By allowing ads to appear on this site, you support the local businesses who, in turn, support great journalism.
Volunteers help bring back Champion Tree contest
Placeholder Image

State budget cuts put Hall County’s annual Champion Tree contest on hold last year, but with the help of a team of volunteers, the program is back.

The Champion Tree program honors the county’s largest known specimens of local tree species, with many of the trees discovered and nominated by the public. In the past, a Georgia Forestry representative would visit each site and measure the tree’s dimensions: crown spread, height and trunk diameter.

Phillip Anderson, a ranger with the Georgia Forestry Commission, said private foresters and other volunteers stepped up to help judge the trees, freeing up forestry manpower for other projects. The contest is accepting tree nominations now through Dec. 15.

"We’ve had some people, private foresters and volunteers, step in and help out with the measuring and things, where we’ll be able to have the contest this year and still maintain our budget cuts that were put in place," Anderson said. "If it wasn’t for them, we wouldn’t be able to have the contest."

Anderson said the commission usually gets lots of feedback from the community about the winning trees, and even though the contest was put on hold last year, community members still were finding contenders. Hall County’s list of Champion Trees includes more than 100 species, along with about a half dozen state champions and a couple of national champions.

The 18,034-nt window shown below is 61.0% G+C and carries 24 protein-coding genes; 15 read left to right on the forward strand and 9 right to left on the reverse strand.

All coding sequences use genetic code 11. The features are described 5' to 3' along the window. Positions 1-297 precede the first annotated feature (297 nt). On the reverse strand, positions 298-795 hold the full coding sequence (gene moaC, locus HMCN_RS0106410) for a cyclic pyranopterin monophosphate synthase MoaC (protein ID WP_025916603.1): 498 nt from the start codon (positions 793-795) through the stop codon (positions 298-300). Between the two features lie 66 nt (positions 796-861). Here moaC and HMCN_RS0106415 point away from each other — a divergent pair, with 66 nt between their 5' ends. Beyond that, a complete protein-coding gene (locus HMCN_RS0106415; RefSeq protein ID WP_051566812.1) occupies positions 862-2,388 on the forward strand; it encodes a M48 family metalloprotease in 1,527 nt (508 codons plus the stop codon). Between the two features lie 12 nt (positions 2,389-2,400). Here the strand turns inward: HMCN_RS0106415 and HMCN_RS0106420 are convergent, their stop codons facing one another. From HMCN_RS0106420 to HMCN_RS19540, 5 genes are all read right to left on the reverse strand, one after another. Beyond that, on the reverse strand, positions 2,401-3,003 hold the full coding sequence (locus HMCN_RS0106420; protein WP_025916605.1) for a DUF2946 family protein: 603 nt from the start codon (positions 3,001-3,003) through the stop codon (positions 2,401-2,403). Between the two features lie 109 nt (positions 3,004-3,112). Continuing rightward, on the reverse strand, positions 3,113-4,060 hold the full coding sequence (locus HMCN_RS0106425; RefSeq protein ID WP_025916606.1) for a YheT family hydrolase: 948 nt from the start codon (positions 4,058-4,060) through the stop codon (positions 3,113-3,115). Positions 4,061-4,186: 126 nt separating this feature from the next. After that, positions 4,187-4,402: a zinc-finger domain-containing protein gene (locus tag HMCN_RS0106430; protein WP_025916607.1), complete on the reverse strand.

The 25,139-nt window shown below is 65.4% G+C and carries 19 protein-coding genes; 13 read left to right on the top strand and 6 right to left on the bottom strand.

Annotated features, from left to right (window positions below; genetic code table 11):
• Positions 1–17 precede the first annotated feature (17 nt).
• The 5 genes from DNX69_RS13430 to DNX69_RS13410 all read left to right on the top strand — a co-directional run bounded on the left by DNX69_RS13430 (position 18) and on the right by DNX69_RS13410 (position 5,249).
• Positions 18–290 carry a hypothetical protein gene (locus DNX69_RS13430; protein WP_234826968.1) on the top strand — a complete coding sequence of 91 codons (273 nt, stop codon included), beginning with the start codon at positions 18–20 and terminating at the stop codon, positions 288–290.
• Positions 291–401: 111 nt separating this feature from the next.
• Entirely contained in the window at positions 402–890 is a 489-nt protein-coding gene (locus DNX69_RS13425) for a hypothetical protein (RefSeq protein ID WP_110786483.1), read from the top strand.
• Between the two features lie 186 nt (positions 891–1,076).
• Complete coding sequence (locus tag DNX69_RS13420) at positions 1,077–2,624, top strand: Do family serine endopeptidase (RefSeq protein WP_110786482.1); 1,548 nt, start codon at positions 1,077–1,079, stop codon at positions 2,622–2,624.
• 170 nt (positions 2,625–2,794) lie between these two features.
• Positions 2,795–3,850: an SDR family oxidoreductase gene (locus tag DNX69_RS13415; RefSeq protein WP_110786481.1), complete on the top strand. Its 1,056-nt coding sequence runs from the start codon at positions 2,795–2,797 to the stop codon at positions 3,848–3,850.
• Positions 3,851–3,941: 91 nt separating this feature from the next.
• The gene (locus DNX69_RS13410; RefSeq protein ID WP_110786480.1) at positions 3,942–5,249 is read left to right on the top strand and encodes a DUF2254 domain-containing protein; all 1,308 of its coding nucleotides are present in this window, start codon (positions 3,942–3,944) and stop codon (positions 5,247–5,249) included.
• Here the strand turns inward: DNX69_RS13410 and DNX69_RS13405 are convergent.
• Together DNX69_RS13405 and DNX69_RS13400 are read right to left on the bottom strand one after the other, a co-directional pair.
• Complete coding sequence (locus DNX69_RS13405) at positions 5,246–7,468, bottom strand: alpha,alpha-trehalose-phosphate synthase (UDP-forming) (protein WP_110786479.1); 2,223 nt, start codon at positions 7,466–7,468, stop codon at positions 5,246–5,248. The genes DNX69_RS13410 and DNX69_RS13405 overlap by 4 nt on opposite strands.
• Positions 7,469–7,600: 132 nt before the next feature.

Jackson County resident Jimmy Mock is a retired teacher who specialized in agriculture education, and, with some friends, he has helped find about 30 champion trees over the years. He said the program is a great way to teach people about the trees that might be, literally, in their own backyard.

"The Champion Tree program is exciting, as a lot of people do follow the program, and some of them don’t know the species they have and they’re happy to find out the names of them," Mock said.

"I’m always on the lookout for trees," he added. "The city parks have been an excellent place, but also churches, old schools, cemeteries — those are other good places because trees are protected. Unless they’re hit by lightning or a tornado, those aren’t usually cut like in a subdivision, where they clear the lot."

Winning trees will be announced Feb. 19 when Georgia celebrates its state Arbor Day.

Scott Griffin, a forest health specialist for the North Georgia area of the Forestry Commission, said the Champion Tree program is a way to get the word out about trees.

"It’s just something we can do to highlight the importance of trees," he said. "The wood products we get, the oxygen, the environmental benefits of trees. And it gives our agency some publicity so people know more about what we do."

0926Champion-NominationDOC
0926Champion-MeasurementsDOC
Regional events